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Sigmundur David Gunnlaugsson of the Progressive Party (left) and Bjarni Benediktsson of the Independence Party pose for pictures after the result AP Photo/Brynjar Gauti
Plus ça change

Back again: Iceland re-elects the parties blamed for causing financial meltdown

Iceland’s voters flocked back to the two parties ousted in 2009 after presiding over the worst financial crisis ever to hit the country.

ICELAND’S VOTERS HAVE returned to office a centre-right coalition once blamed for the worst financial meltdown in the nation’s history –  but a new online activist movement could bring change, according to final poll figures.

The North Atlantic nation, fatigued after four years of austerity measures under a leftist government, threw its lot behind the right-wing Independence Party and the centrist-agrarian Progressive Party.

“The Independence Party is called to duty again,” said Bjarni Benediktsson, the party’s 43-year-old leader, adding he was ready to negotiate a coalition that would lead the country. “The situation now calls for change.”

A final count of nearly 194,000 valid votes showed the Independence Party ahead in the popular vote with 26.7 per cent, giving it 19 seats in parliament.

Benediktsson was expected to seek a government with the support of the Progressive Party, which got 24.4 per cent of the vote and also 19 legislative seats.

The two parties have staged a remarkable comeback since they were ousted in a 2009 election after presiding over the worst financial crisis to ever hit the small nation of 320,000 people.

Progressive Party chief Sigmundur David Gunnlaugsson hugs a supporter (AP Photo/Brynjar Gauti)

Before the crisis, the mortgages offered by Icelandic banks were linked to inflation, resulting in spiralling borrowing costs for homeowners when the krona collapsed against other currencies.

After four years of tax hikes and austerity designed to meet international lenders’ demands, the Independence Party has offered debt-laden voters tax credits.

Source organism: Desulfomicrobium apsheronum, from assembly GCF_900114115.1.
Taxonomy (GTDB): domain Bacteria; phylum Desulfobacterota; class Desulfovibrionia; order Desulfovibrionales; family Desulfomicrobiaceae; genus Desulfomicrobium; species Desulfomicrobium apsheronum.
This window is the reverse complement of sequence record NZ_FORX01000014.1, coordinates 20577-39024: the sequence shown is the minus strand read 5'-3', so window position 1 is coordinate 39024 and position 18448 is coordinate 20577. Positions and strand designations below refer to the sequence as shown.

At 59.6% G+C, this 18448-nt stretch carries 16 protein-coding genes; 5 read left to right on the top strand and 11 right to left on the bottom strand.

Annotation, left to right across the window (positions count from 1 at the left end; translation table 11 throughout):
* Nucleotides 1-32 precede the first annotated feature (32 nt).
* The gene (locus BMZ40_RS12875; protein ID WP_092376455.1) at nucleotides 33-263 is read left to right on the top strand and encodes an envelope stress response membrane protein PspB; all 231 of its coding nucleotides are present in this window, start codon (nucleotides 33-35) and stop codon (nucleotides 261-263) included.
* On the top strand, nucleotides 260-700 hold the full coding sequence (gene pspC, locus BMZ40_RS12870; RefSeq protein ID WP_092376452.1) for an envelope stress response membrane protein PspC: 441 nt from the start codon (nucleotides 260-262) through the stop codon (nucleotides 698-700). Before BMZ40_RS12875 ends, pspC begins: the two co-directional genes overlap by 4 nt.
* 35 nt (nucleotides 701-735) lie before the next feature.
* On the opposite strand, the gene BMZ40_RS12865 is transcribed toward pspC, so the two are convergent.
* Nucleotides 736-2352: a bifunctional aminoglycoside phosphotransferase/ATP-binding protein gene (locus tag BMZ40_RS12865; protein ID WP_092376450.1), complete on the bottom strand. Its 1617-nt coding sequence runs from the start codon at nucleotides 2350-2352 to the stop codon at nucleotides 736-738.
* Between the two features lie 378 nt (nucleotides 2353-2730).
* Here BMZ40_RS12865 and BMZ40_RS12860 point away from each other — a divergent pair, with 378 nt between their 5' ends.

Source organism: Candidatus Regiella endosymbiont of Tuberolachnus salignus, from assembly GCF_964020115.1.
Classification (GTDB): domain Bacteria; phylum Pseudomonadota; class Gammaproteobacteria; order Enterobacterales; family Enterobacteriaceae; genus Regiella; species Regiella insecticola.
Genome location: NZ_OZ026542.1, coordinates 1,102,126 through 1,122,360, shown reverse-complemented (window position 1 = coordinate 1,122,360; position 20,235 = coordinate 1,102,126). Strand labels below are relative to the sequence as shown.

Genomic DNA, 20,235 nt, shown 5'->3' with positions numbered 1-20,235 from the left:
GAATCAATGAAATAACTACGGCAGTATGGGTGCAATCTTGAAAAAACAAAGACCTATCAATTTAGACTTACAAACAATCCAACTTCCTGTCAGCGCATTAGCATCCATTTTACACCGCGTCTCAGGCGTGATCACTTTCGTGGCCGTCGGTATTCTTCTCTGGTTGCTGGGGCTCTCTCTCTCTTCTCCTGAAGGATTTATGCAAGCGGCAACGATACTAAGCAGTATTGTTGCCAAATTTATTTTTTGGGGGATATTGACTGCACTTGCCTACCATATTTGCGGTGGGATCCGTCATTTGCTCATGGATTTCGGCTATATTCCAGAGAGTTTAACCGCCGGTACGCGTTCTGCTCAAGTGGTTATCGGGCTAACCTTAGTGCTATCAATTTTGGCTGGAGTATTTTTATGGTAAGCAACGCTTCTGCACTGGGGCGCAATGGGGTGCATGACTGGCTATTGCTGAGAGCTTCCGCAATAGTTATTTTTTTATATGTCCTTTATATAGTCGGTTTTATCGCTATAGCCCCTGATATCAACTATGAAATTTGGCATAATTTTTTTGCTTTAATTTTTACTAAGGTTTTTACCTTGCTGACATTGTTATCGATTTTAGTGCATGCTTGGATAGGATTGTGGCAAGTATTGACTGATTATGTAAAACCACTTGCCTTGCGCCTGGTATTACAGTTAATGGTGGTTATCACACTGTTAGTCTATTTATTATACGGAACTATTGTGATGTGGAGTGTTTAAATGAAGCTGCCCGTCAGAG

The Independents’ historic coalition partner, the Progressive Party, has vowed to go even further by asking banks to write off some of the debt.

“We will change Iceland for the better very fast in the coming months and years,” said the party’s leader, 38-year-old Sigmundur David Gunnlaugsson.

The government in power since 2009 was defeated in the election, with the social democratic Alliance Party getting 12.9 per cent of the vote and nine seats in parliament.

Its ally, the Left-Green Movement, ended up with 10.9 per cent of the vote and seven seats.

“If you look closely at the results it’s a rebellion of the rural areas against these people in Reykjavik who wanted to tax them and who were supported by left-wing intellectuals,” said Hannes Holmsteinn Gissurarsson, a political scientist from the University of Iceland.

Voter discontent brings change

The opposition victory could spell the end of EU membership negotiations, as both the Progressives and the Independents are in favour of putting a halt to Iceland’s bid.

But the issue has taken a backseat to Icelanders’ falling spending power and sliding living standards.

Voter discontent has spawned an unprecedented number of political parties, and two new parties entered parliament, including the Pirate Party, an online activist group advocating file sharing.

With 5.1 per cent of the vote and three seats, it has become the first party of its kind to enter a national parliament, a “historic” result, according to co-founder Birgitta Jonsdottir.

“We’re not vying to get a seat in the government. But we’re ready to work with any party that will be interested in the issues we’ve been raising,” Jonsdottir told AFP.

Those issues included “21st century laws” on online privacy, freedom of information and government transparency, she said.

“Many people see Iceland as a kind of laboratory for democracy. We have to live up to this reputation,” she said.

The other newcomer was the pro-EU Bright Future party, which won 8.2 per cent of the vote and six seats.

Despite widespread signs of popular frustration with politics, voter turn-out was 83.3 per cent, down only slightly from 85.1 per cent four years ago.

Stefania Oskarsdottir, a social scientist from the University of Iceland, noted the turnout was high compared with other Western countries.

“It means that people still believe in representative democracy, despite all the talk in recent years in Iceland about direct democracy,” she said.

But they are very wary of politicians. Those who were elected need to be careful about that now. They need to deliver, after the previous government failed to do so.

- © AFP, 2013

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